- Game: Paul Helman & Sean Scaplehorn's Horace.
- Release Month: July.
- Quick Look: Here.
- Started: 02/12.
- Completed: 04/12.
My goodness, this game. It's hard to know where to start. What I can tell you is that this game is extremely British and extremely 30-something-year-old British at that. Rare that I feel so seen by a game; the last one steeped in this much '80s British gaming paraphernalia was probably Lumo back in 2016. Horace is, nominally, about a little yellow robot who learns how to become a real boy, albeit with a few hurdles and mishaps along the way. The story begins small enough as Horace ingratiates himself with his adoptive family and learns what it means to walk, talk, and appreciate video games, before the tale soon segues into a massive global war that has left the United Kingdom (the game's setting (mostly)) devastated, and then continues to escalate and make many wild detours from there. With so many plot turns and surprises, I'd be loath to say any more about where it goes.
Horace is chiefly a 2D platformer, with the unnamed robot protagonist - you'd assume his name was Horace given it's the name of the game and the name stamped on his delivery box, but he's only ever referred to as "The Robot" - modified in such a way to have "infinite lives" by his benevolent creator and father figure, whom is only ever called the Old Man. For the majority of its length the game is strictly linear: you move from one area to the next, dying dozens of times to the game's many single-screen platforming challenges, until eventually story cutscenes take over for a while and you end up somewhere different with a new objective. The game is very story-dense considering its genre; I'd liken it to last year's Iconoclasts with the way it combines a very arcade-y style of action game with a narratively complex plot with a huge cast of characters, each with their own arcs, and many dramatic twists and tragedies. Often you might find yourself pushing through an overbearing challenge just to see where the story might head next. For a long spell around the two-thirds mark the game becomes a honest-to-Robot-Jesus (who is in this game, incidentally) explormer complete with regular post-boss traversal upgrades and an auto-map filling in rooms of an enormous interconnected mansion.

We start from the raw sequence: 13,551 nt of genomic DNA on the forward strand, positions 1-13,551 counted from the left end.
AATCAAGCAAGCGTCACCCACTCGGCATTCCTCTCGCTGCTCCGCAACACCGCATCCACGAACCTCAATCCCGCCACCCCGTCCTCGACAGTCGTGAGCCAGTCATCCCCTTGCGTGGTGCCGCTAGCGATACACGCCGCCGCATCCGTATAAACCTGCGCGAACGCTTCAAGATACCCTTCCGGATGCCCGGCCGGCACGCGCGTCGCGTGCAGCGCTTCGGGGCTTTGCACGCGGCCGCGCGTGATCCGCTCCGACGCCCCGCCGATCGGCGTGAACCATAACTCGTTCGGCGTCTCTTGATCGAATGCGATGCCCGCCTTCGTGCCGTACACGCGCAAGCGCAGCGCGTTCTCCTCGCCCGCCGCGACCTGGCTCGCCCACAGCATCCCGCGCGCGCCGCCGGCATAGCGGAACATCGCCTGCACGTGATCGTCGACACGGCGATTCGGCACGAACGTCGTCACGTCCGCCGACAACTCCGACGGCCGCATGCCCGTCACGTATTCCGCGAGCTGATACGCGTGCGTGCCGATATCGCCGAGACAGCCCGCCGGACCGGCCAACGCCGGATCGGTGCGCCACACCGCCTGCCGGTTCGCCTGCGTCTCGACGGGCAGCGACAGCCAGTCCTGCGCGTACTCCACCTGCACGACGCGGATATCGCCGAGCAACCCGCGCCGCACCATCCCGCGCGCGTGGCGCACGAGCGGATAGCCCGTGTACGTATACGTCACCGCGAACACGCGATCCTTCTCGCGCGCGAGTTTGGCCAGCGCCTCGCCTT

One meaningful aspect of the game is the Robot's impulsive decision to "collect a million things" as his life's work, after he asks what his purpose is and is told it must be an answer he finds himself, with most areas of the game filled with a certain number of "junk" items to pick up (some of which aren't junk at all and can be sold for a lot of cash). The pause menu will tell you how much junk is left in the immediate area, assuaging the slightly more obsessive collectors among us, and even the broken and useless items can be sold for a little bit of money which can then be put towards upgrades. Having all these collectibles, and a means to always know how many you have left, added a lot of extra little risk vs. reward targets to chase after, making the tough platforming even more so as I invariably made my way over to all the flashing piles of detritus before moving on. I'm a sucker for collectibles, so you better believe I earned that requisite million before the game was over. (I realize that sounds like a lot of items to collect, but there are a few rare trash objects that are worth several hundreds and thousands apiece.)